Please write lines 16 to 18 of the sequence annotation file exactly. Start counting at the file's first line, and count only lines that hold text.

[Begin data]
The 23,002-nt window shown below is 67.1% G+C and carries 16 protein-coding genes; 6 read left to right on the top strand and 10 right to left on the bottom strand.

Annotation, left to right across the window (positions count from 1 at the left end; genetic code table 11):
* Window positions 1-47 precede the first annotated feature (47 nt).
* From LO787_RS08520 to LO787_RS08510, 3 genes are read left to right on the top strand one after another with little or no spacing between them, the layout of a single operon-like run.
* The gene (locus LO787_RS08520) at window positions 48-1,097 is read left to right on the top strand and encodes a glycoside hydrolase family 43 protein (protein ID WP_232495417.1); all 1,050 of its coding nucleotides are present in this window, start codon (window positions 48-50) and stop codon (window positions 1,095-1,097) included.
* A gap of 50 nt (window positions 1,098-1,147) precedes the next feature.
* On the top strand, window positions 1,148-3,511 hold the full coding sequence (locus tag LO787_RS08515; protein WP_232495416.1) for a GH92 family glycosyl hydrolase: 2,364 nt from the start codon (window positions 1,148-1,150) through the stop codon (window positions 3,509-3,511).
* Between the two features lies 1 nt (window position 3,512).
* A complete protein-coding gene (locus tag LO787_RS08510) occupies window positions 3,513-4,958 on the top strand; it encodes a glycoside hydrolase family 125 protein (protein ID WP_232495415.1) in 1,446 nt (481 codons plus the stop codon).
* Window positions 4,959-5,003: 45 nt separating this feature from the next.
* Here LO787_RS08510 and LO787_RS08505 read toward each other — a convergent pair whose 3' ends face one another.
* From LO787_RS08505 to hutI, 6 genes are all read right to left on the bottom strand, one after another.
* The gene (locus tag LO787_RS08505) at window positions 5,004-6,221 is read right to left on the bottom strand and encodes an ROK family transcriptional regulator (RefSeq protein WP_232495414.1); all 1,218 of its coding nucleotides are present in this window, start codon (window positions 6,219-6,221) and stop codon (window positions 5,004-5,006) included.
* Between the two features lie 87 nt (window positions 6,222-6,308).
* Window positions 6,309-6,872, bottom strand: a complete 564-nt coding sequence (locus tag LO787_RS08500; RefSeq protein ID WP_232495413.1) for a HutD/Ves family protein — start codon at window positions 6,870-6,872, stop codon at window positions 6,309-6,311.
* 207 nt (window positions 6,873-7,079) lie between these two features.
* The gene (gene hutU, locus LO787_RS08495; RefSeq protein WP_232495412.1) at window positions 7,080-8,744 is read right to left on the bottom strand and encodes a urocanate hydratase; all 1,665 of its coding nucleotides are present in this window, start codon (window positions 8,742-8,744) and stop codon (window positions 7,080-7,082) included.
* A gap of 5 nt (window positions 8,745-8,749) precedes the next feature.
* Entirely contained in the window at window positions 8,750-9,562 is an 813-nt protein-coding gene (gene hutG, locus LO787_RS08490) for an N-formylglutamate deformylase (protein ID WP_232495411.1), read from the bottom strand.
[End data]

* 207 nt (window positions 6,873-7,079) lie between these two features.
* The gene (gene hutU, locus LO787_RS08495; RefSeq protein WP_232495412.1) at window positions 7,080-8,744 is read right to left on the bottom strand and encodes a urocanate hydratase; all 1,665 of its coding nucleotides are present in this window, start codon (window positions 8,742-8,744) and stop codon (window positions 7,080-7,082) included.
* A gap of 5 nt (window positions 8,745-8,749) precedes the next feature.